People are getting worn out mentally and physically by the COVID-19 pandemic. A large part of the population is just tired of wearing masks and social distancing. The isolation that people feel is a real problem.
Nevada officials are concerned about “COVID fatigue,” describing frustrated and restless residents who now choose to ignore recommended pandemic precautions. Last week, Gov. Sisolak acknowledged an “alarming trend” of new cases and hospitalizations across Nevada, which he attributed to fatigue. Likewise, the Nevada Hospital Association said this month the “profound apathy of the general public” could be causing a rise in patients.
Casually observing our local residents, it appears that most everyone is wearing a mask while in public. People wear masks as they walk into local restaurants and bars, but as soon as they are seated, those masks come off! The rules in Las Vegas are a little different than here. You must keep your mask on even after you are seated until your food or drink is on your table. How is it safer to keep your mask on until your food or drink comes instead of taking it off immediately after being seated? It is that example of different rules without any supporting evidence that is contributing to the fatigue.
We are social creatures. We want to get out and be with people and do fun things together. Businesses are doing their part by creating social distancing seating, frequently sanitizing, enforcing rules for staff members to wear their masks, and placing hand sanitizers throughout their establishments. Patrons respect the businesses’ COVID rules because they realize that they could get fined or closed down if they don’t. Meanwhile, business owners fear another government shutdown as the COVID-19 numbers are starting to rise again.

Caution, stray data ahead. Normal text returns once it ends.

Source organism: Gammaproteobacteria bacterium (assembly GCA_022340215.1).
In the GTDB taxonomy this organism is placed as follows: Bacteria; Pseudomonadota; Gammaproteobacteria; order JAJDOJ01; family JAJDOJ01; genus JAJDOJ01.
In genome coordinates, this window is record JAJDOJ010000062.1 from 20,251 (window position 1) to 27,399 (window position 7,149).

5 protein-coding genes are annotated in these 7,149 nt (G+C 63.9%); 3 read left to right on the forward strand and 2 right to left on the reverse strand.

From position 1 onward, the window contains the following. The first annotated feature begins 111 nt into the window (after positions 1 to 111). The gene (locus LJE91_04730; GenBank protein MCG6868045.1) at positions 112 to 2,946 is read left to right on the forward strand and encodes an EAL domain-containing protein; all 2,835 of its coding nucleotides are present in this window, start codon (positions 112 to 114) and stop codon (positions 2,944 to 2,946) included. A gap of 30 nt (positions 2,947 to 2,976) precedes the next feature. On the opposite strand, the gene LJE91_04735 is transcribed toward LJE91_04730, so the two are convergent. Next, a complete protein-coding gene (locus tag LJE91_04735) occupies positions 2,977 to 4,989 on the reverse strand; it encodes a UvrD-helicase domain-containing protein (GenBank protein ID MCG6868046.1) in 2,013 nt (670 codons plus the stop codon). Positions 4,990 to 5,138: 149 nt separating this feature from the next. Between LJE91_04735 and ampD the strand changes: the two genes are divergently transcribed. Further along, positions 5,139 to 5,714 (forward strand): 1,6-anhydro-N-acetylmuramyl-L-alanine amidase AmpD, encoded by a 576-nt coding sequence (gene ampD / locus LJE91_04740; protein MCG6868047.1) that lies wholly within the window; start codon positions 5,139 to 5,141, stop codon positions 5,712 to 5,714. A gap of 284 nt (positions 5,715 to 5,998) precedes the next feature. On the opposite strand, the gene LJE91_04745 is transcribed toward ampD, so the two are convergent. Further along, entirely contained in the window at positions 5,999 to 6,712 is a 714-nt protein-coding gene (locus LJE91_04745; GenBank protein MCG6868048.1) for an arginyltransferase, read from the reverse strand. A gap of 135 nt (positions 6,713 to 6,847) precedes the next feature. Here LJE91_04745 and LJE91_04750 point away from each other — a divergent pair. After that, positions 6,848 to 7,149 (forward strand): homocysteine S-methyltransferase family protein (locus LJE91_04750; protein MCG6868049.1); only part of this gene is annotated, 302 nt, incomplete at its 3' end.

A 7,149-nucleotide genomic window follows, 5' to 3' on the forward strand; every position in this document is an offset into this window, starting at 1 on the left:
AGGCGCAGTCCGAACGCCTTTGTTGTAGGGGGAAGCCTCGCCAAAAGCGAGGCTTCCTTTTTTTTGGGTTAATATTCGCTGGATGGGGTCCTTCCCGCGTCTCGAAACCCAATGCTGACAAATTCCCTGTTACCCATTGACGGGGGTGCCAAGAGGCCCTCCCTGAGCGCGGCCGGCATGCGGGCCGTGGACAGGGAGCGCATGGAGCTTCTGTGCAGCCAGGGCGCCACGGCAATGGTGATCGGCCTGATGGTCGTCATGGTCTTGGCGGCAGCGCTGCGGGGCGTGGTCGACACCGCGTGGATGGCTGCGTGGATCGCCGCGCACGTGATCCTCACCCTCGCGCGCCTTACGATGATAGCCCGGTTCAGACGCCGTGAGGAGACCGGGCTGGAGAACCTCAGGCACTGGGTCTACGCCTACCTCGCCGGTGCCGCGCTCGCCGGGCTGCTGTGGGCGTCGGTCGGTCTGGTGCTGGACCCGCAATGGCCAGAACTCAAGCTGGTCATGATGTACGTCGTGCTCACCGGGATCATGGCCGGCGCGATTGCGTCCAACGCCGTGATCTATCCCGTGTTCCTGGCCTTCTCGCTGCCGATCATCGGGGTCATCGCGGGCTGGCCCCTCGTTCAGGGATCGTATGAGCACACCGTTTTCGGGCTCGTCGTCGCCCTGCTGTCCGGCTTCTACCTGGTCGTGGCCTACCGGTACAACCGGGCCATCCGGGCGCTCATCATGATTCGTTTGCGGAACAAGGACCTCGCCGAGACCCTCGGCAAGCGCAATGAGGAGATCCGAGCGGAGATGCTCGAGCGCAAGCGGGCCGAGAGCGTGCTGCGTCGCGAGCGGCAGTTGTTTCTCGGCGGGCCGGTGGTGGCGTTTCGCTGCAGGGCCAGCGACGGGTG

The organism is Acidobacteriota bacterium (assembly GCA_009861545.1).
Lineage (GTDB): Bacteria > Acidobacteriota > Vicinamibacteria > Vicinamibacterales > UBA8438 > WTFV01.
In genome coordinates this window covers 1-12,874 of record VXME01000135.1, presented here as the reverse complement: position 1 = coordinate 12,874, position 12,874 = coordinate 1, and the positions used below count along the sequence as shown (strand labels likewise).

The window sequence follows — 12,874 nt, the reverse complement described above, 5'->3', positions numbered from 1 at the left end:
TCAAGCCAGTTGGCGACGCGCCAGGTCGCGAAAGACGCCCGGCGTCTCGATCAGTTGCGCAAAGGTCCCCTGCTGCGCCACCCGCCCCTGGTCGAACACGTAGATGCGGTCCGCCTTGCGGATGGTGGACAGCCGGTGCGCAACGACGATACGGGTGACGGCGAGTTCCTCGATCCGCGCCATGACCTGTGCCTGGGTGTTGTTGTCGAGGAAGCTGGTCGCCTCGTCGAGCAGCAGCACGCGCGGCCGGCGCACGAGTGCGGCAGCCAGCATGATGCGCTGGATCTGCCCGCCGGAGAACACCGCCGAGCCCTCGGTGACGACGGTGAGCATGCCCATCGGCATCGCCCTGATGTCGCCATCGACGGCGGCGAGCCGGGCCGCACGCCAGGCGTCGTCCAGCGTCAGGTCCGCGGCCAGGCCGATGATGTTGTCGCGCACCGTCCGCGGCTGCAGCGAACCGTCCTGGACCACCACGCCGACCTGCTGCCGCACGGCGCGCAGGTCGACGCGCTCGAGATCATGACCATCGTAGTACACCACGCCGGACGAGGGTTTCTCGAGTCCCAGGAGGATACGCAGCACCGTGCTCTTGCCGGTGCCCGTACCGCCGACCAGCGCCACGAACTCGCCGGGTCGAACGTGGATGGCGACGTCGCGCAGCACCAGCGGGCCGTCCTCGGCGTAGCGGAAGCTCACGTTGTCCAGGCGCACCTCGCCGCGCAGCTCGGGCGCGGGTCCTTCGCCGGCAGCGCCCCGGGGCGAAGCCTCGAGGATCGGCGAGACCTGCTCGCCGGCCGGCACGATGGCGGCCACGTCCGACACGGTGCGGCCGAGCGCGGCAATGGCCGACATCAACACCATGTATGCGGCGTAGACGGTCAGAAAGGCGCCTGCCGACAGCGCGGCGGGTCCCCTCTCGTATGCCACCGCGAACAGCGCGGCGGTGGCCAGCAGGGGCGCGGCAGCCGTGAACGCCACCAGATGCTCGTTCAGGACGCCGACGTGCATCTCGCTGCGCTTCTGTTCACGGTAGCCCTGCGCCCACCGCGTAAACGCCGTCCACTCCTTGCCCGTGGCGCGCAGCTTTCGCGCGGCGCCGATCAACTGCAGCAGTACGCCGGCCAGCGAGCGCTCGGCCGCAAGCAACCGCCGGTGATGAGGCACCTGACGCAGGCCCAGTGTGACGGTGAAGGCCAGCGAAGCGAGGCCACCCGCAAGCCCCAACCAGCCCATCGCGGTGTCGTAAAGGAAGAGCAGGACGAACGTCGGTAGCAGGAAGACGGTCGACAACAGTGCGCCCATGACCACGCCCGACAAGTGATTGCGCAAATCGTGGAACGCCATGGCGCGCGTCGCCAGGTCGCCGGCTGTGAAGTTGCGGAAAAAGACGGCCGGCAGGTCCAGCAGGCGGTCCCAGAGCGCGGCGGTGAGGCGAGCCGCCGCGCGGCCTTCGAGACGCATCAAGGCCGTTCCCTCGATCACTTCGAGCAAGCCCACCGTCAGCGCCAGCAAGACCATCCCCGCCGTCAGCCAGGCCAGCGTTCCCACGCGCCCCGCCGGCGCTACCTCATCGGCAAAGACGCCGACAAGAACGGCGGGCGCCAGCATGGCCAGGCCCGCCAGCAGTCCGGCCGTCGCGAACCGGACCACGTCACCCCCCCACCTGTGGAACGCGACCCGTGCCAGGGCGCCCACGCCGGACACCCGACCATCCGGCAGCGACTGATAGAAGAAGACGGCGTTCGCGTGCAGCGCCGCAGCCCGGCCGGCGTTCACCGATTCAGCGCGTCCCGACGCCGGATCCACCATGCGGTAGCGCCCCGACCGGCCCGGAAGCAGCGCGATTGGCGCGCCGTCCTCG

A year ago, the economy was roaring, unemployment was at an all-time low, and our nation seemed to be humming along, then COVID-19 hits us squarely across the jaw as 2020 starts. Politicians quickly politicized the pandemic, the economy shut down, unemployment skyrocketed, and businesses closed. No one can predict if or when the pandemic will ease up, allowing us to return to everyday life. Meanwhile, business owners are highly stressed, and their customers are growing weary of constantly changing rules.
COVID-19 does not adhere to the bell curve principle of slowly rising at first, then rising steeply until it smoothly crests the peak, and then follows the same curve as it goes down until it’s flat.
It’s more like a cheap carnival roller coaster. Your roller coaster car climbs to the steepest point, then plunges recklessly down, then up, then down again as it throws you back and forth while you hang on for dear life, hoping that the roller coaster car doesn’t decide to fly apart during your ride.
In what seems like an eternity as you jerk back and forth, the ride comes suddenly ends, and your car glides to a stop. You step out, relieved that you survived. COVID-19 follows no predictable path, jerking back and forth, up and down, but unlike the carnival roller coaster, there seems to be no end to this ride. The scientists, doctors, and politicians think they can control the spread of the virus with shutdowns, quarantines, masks, and the like but can they? It will not go away on its own, and until a vaccine is found and then given to enough people, it will keep us masked and bottled up.
Soon the holiday season arrives, and stores will crowd with shoppers. Families will gather in homes. It’s not likely that families will be wearing masks in their homes, increasing the likelihood of spreading the virus. But people are tired of being isolated and caged up. They are to the point where they are willing to take their chances.
Tim Burke is a businessman, philanthropist, educator and Pahrump resident. Contact him at firstname.lastname@example.org